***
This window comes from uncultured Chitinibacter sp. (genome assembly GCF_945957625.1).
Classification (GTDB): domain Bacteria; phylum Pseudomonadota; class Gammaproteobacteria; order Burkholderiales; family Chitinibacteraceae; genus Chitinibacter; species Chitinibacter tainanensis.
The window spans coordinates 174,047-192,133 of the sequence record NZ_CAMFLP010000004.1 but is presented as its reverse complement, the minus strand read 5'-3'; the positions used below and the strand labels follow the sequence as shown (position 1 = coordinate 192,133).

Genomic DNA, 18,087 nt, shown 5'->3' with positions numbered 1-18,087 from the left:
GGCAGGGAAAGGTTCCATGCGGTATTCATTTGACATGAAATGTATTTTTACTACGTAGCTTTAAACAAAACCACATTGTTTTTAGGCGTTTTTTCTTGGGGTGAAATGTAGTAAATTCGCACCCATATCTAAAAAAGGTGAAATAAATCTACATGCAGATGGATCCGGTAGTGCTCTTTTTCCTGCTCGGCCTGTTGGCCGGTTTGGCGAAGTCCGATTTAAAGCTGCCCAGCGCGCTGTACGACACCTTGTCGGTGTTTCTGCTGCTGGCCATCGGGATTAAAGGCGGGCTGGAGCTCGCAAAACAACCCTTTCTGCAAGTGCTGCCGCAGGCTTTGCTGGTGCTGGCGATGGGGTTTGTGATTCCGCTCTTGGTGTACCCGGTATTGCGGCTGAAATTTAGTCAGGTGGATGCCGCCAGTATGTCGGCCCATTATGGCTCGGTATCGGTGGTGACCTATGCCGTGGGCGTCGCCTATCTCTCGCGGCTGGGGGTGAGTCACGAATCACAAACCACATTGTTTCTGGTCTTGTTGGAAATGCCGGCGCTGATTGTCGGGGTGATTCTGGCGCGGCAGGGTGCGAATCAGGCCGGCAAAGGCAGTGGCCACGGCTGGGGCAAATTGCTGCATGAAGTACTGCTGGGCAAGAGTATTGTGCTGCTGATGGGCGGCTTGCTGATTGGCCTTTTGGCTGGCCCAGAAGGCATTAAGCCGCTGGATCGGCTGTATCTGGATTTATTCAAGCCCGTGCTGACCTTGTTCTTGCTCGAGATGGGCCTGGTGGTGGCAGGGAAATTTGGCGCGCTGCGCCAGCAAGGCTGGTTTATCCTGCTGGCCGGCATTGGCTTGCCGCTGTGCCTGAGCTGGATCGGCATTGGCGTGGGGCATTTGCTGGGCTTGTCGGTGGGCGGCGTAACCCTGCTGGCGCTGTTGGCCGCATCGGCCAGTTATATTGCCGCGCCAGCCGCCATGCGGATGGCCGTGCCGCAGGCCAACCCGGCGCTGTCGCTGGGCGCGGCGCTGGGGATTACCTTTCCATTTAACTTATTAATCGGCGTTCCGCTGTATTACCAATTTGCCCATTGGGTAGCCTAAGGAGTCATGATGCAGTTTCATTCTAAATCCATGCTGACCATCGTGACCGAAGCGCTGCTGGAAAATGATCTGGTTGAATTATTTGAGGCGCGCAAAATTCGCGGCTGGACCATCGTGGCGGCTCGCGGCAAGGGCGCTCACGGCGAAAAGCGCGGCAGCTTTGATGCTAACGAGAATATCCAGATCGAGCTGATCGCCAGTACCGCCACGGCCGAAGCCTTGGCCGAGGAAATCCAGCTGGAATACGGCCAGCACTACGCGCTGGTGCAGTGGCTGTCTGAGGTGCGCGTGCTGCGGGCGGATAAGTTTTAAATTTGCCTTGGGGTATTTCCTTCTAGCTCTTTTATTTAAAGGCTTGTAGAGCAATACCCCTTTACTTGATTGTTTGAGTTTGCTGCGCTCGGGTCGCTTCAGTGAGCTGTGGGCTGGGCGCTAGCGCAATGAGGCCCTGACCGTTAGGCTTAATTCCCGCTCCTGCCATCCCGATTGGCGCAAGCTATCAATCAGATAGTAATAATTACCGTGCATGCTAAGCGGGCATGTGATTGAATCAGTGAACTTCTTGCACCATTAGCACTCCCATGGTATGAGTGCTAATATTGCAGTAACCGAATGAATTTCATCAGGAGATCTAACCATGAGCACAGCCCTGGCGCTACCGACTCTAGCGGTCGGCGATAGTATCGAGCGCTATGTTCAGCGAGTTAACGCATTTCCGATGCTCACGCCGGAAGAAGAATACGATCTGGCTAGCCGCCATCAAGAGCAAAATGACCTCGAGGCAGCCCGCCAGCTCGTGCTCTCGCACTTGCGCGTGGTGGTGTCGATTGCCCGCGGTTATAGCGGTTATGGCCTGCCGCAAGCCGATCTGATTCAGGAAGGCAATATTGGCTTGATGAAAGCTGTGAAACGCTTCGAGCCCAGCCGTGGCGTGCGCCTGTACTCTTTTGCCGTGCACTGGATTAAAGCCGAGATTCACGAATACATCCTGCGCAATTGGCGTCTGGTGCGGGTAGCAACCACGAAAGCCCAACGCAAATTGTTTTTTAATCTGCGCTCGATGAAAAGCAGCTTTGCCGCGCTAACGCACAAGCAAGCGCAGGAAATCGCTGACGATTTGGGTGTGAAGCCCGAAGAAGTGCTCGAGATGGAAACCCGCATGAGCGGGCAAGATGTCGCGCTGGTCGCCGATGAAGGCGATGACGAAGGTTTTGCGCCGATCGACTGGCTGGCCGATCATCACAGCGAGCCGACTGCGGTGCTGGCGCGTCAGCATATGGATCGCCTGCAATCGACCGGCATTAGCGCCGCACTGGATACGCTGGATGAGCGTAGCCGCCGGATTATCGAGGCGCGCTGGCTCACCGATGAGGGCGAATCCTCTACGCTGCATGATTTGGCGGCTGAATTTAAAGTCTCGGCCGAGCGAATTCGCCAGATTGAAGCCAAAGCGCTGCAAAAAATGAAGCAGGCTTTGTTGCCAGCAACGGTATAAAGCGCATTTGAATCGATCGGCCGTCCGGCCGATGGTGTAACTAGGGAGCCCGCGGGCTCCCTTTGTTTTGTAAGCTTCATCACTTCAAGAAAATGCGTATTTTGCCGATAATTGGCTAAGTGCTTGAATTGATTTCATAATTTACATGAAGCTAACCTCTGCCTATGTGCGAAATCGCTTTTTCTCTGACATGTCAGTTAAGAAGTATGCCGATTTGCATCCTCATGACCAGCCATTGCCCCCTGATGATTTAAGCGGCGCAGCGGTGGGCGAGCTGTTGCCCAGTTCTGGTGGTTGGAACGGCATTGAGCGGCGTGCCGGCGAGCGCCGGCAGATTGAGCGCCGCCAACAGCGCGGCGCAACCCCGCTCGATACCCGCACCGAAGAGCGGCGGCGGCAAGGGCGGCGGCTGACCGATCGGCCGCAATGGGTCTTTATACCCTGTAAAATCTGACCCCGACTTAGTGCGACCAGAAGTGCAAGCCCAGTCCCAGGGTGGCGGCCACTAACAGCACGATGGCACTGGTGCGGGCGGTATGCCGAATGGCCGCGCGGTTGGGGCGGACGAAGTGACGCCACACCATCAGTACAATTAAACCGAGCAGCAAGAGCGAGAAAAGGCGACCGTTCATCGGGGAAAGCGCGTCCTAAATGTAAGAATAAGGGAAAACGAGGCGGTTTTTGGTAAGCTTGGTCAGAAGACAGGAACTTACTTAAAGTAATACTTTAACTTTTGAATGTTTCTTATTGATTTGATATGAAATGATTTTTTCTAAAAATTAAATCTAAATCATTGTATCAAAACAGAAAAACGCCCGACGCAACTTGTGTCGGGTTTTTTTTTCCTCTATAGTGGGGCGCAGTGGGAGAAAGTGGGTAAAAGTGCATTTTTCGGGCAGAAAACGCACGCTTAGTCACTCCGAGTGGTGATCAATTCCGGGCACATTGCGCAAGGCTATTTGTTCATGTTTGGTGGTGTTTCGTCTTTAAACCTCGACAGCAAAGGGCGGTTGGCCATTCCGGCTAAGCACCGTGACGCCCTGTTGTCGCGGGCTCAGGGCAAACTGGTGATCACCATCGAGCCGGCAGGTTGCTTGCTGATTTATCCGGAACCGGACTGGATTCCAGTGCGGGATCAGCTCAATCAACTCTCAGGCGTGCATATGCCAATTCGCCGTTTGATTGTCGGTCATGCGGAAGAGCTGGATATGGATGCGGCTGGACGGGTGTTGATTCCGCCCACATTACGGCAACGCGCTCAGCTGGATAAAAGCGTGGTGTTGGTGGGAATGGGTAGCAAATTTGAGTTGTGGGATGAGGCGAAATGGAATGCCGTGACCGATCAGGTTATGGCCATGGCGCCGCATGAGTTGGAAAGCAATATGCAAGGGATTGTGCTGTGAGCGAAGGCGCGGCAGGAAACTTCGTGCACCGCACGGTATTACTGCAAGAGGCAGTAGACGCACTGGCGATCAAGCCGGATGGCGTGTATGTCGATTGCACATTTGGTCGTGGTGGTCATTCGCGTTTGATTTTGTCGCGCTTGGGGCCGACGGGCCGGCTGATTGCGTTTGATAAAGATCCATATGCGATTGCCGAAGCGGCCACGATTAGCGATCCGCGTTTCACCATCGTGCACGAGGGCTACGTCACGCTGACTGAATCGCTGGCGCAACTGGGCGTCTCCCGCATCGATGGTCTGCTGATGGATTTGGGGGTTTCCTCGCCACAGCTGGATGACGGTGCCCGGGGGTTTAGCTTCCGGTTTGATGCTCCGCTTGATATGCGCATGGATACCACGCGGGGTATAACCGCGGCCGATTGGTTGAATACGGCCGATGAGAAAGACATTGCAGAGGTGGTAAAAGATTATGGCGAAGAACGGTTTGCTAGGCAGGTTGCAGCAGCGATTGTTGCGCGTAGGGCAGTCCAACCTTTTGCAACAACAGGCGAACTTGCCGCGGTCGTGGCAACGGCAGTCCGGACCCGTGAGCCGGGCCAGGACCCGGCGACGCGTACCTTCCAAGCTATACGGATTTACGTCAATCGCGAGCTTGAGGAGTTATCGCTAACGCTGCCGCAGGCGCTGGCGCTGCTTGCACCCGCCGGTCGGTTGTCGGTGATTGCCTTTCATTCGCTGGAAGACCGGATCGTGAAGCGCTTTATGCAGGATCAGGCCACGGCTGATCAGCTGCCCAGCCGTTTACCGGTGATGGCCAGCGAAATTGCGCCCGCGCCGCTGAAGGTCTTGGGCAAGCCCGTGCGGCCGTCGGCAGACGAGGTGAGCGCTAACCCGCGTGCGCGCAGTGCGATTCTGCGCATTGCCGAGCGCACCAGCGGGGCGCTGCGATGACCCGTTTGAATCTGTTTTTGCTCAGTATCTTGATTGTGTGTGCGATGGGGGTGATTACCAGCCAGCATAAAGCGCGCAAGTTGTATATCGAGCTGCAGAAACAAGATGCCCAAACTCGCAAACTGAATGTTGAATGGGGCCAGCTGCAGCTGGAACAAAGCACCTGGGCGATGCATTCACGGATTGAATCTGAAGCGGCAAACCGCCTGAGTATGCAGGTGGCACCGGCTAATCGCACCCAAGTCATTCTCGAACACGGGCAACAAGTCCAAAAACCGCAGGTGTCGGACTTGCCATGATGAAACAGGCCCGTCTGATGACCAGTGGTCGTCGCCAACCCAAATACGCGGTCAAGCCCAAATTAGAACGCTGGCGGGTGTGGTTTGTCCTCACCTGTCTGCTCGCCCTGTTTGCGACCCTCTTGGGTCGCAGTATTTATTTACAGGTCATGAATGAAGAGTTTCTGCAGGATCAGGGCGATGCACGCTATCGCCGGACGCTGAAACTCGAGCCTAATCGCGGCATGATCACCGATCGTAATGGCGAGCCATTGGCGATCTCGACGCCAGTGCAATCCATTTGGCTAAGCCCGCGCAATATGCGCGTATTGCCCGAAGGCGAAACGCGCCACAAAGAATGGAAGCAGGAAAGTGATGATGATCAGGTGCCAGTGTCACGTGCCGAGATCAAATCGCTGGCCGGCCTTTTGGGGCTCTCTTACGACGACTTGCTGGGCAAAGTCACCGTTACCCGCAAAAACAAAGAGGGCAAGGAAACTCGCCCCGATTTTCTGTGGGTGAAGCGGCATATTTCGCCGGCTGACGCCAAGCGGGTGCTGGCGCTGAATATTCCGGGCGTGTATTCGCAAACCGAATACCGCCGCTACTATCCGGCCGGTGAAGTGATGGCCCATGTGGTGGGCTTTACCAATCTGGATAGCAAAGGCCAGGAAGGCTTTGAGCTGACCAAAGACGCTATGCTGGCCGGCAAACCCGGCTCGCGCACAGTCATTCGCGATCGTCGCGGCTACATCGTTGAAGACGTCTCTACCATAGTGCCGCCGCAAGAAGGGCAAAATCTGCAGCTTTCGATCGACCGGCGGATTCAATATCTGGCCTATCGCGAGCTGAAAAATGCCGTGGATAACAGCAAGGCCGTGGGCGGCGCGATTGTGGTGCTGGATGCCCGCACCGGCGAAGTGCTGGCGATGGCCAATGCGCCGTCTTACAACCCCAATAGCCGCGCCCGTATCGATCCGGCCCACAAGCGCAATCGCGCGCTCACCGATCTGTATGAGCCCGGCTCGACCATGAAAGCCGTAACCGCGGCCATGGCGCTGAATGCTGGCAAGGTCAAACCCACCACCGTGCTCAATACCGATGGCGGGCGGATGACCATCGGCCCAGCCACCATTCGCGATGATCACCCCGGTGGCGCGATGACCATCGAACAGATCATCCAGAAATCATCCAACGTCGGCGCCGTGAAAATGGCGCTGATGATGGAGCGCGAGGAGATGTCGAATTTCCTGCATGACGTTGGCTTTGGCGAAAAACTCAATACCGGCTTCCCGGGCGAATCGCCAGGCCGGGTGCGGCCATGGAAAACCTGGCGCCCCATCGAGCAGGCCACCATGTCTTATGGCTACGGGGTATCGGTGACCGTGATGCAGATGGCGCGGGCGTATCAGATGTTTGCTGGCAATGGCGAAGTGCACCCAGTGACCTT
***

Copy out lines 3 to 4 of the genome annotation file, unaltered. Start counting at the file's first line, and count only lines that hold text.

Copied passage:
The window spans coordinates 174,047-192,133 of the sequence record NZ_CAMFLP010000004.1 but is presented as its reverse complement, the minus strand read 5'-3'; the positions used below and the strand labels follow the sequence as shown (position 1 = coordinate 192,133).

Genomic DNA, 18,087 nt, shown 5'->3' with positions numbered 1-18,087 from the left: